Saturday, Jun 6, 2020
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Unrest at WSC is mainly political, not industrial

Dear Editor,

Labour Minister Dion Foulkes will play the role of an umpire between Water and Sewerage Corporation (WSC) Executive Chairman Adrian Gibson and executives of the Bahamas Utilities Services and Allied Workers Union (BUSAWU) and Water and Sewerage Management’s Union (WSMU) when he seeks to resolve their differences. However, Foulkes might be walking into a hornet’s nest.

Despite the denials of the two WSC unions, it is too much of a coincidence that the water supply in some parts of the capital was shut off during an unrest, with little regard for critically ill patients and infants at Princess Margaret Hospital (PMH).

Obviously the saboteurs care more about their political cause than the country, and are determined to embarrass the Minnis administration in the process. If PMH patients, whether Progressive Liberal Party (PLP) or Free National Movement (FNM) supporters, are harmed in the process, then so be it. The main objective is to weaken the Minnis administration.

I am not saying that WSMU and BUSAWU are responsible for the sabotage. Nor am I disavowing. I have my suspicions. However, I would hope that the two unions have not fallen into the trap of thinking that Bahamians are stupid.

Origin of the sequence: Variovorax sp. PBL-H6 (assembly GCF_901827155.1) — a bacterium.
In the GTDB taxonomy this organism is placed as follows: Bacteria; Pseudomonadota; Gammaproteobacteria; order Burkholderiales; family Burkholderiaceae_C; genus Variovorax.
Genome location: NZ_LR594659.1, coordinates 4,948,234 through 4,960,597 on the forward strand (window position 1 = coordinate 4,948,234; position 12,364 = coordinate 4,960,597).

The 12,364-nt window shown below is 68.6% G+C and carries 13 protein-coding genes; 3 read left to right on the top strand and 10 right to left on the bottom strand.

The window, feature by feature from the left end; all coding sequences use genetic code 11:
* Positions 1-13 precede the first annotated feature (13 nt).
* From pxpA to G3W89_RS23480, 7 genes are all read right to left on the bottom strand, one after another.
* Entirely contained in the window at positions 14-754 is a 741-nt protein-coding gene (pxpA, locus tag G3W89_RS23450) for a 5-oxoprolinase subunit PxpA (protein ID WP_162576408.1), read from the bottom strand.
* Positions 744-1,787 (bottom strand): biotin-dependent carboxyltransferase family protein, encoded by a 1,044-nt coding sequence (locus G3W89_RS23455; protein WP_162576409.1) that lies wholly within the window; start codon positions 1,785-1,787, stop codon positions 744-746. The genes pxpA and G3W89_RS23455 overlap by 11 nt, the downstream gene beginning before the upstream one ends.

The differences between Gibson and union executives are irreconcilable, as Foulkes and the FNM government should know by now, especially in light of rumors circulating on social media that operatives of the said unions are diametrically opposed to the governing party. It is my contention that the main motivating factor for the current unrest is partisan politics, not the typical, run of the mill industrial disruption that the country has become accustomed to since the advent of value-added tax (VAT) by many of the government unions.

At one end of the political spectrum are operatives who are accustomed to riding on the gravy train at the expense of Bahamian taxpayers; at the other end is the young executive chairman who is adamant on watching the public coffers. At one end of the political spectrum are those who believe in political cronyism; at the other end is an innovator who subscribes to meritocracy. At one end of the political spectrum is a group imbued with tribalism; at the other end is a chairman attempting to be nonpartisan and professional.

In short, what we are witnessing is a clash of two political worldviews. It’s like an irresistible force about to collide with an immovable object. Indeed, the political crisis at WSC is a case study on how the FNM administration will negotiate its way out of this political quagmire that its political opponents in the two unions are attempting to lead it into.

– Kevin Evans

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